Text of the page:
News Highlights: Homepage Slideshow Archive

Magnetic nanoparticles may explain why artificial joints fail

An NSF-funded study embeds nanoparticles into artificial joints to study degradation and wear and potentially curb the need for replacement surgeries. (Learn More >>)

Circuits on Cellulose

Paper electronics could pave the way to a new generation of cheap, flexible gadgets (Learn More >>)

Nanoparticles digging the world's smallest tunnels

Researchers dug tiny tunnels into graphite samples and created nanoporous graphite for potential use in medical applications and battery technology. (Learn More >>)

A new level of control over liquid crystals

Directed assembly is where scientists aim to manufacture nanostructures without individually manipulating each component. Instead, they set out precisely defined starting conditions and let the physics and chemistry do the rest. (Learn More >>)

World's smallest magnet made of only five iron atoms

The peculiar properties of magnets have found their way into a vast number of technologies ranging from information technology to medical imaging. (Learn More >>)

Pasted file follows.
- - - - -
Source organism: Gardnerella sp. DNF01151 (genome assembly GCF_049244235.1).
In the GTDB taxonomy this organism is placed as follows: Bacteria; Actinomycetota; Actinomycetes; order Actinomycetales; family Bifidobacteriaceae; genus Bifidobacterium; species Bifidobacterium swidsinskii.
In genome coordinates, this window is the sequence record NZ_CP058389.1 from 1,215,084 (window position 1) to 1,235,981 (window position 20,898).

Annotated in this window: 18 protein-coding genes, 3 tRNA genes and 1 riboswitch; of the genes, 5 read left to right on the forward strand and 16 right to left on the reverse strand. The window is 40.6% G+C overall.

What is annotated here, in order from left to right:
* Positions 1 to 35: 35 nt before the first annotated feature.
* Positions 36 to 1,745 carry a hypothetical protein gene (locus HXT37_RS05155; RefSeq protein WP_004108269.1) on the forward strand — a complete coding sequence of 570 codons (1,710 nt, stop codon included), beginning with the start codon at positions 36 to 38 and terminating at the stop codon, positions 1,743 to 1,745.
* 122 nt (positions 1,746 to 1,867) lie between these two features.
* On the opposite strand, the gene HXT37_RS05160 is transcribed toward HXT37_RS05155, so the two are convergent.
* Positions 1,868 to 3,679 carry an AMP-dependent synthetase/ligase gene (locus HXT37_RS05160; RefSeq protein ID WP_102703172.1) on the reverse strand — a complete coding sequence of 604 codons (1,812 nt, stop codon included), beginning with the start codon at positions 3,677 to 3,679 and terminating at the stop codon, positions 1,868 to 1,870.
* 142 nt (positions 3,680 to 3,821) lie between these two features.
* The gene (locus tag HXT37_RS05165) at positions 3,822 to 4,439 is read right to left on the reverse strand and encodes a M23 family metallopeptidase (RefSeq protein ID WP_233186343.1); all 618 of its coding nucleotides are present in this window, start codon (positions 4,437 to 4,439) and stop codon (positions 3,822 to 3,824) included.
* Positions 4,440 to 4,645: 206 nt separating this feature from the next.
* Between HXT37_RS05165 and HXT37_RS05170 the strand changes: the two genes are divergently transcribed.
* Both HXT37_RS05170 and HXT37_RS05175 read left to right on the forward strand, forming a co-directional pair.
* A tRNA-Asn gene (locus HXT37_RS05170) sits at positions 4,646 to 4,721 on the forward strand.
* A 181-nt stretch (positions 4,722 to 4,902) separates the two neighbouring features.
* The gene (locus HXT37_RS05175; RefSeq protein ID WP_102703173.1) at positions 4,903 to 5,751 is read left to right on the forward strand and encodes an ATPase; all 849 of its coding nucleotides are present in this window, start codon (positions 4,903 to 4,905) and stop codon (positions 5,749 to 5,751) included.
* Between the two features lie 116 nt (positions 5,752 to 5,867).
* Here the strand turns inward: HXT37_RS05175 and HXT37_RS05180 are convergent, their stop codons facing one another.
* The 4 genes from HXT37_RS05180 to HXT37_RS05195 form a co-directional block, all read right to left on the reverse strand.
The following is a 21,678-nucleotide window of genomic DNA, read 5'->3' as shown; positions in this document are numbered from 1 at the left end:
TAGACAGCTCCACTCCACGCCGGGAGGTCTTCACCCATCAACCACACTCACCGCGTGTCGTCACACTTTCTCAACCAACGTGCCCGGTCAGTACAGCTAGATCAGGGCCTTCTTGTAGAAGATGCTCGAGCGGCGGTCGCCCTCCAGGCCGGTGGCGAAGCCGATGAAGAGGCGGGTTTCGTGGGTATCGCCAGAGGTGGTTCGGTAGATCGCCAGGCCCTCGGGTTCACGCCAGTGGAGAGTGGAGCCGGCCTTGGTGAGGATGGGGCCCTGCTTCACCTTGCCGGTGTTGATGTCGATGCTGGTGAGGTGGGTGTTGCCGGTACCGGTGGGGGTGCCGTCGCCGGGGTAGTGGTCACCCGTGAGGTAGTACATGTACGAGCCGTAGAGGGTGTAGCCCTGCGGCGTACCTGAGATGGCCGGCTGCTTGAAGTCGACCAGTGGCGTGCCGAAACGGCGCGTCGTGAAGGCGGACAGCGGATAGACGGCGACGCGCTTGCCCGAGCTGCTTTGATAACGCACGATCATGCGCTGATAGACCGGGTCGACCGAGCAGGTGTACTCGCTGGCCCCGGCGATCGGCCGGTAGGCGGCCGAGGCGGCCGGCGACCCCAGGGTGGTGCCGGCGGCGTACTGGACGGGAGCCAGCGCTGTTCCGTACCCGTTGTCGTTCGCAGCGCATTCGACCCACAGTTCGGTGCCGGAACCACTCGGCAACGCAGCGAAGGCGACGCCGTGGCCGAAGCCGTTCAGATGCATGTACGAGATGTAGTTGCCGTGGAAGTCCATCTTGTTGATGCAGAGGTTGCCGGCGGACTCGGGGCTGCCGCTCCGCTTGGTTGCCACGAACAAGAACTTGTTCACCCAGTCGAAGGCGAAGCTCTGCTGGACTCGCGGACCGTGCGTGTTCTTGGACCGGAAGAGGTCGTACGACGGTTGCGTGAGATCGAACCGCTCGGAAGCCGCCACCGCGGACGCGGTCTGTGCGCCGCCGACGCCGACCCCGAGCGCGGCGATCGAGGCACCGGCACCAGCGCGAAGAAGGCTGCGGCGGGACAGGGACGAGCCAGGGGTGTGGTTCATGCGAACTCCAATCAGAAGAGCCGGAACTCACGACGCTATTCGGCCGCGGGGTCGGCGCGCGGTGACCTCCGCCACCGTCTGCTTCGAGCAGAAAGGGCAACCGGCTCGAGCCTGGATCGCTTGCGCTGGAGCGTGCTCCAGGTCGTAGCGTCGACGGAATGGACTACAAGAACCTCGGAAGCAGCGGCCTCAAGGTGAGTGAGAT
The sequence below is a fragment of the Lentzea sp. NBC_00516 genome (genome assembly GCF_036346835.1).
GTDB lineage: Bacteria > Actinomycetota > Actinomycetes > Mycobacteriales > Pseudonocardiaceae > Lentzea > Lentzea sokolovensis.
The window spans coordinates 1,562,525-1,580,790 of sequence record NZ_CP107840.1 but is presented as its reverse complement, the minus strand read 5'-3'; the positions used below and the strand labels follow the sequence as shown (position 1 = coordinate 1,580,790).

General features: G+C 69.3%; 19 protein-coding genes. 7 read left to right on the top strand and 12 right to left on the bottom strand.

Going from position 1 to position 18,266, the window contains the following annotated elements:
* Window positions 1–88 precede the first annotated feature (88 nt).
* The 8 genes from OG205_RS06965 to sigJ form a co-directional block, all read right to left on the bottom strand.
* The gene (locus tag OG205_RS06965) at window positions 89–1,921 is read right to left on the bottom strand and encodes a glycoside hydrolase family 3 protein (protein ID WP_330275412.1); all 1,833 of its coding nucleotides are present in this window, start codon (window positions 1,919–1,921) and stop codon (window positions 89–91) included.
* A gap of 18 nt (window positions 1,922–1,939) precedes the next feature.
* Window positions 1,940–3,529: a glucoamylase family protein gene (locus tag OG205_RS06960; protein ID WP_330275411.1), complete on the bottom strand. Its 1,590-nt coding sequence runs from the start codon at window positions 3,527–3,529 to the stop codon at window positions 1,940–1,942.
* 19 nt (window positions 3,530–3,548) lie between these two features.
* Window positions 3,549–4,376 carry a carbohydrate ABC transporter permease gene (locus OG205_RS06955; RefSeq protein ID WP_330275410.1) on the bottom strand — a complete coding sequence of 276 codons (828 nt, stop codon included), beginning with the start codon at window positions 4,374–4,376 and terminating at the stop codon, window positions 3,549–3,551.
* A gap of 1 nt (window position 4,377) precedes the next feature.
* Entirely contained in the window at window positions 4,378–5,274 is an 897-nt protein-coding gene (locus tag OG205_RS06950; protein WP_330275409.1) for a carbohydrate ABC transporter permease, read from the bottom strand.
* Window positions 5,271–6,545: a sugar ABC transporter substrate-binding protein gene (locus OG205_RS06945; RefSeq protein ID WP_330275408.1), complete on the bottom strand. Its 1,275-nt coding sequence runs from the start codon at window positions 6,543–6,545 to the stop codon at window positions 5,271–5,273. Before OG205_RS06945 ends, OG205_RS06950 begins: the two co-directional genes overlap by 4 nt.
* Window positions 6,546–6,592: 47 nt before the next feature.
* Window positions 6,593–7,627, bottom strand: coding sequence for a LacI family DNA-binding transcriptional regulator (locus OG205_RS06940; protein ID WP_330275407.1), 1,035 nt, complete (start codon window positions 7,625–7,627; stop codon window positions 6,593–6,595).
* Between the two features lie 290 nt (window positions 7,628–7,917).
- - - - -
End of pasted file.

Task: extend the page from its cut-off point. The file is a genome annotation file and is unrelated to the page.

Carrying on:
Slice, stack, roll: A nanofiber method for collagen scaffolds

This new technique leverages the natural properties of collagen, opening the door to biomedical applications including tissue engineering. (Learn More >>)

Nanotube lens serves as invisible sonic scalpel

By converting light into tiny, targeted soundwaves, this carbon nanotube lens could usher in a new era of ultra-precise, non-invasive surgery. (Learn More >>)

Nanofibers clean sulfur from fuel

Researchers found that metal oxide nanofibers are much more efficient at removing sulfur than traditional materials. These nanofibers could lead to better, lower cost catalysts, or be used in advanced energy applications and toxic gas removal. (Learn More >>)

Seeing in color at the nanoscale

Researchers at DOE's Berkeley Lab have a new microscopy tool called the "campanile" tip that delivers exquisite chemical details and information on interactions with light--the atomic microscopy equivalent to color. (Learn More >>)

Drag-and-Drop Drug Development

Using a simple "drag-and-drop" computer interface and DNA self-assembly techniques, researchers have developed a new approach for drug development that could drastically reduce the time required to create and test medications. (Learn More >>)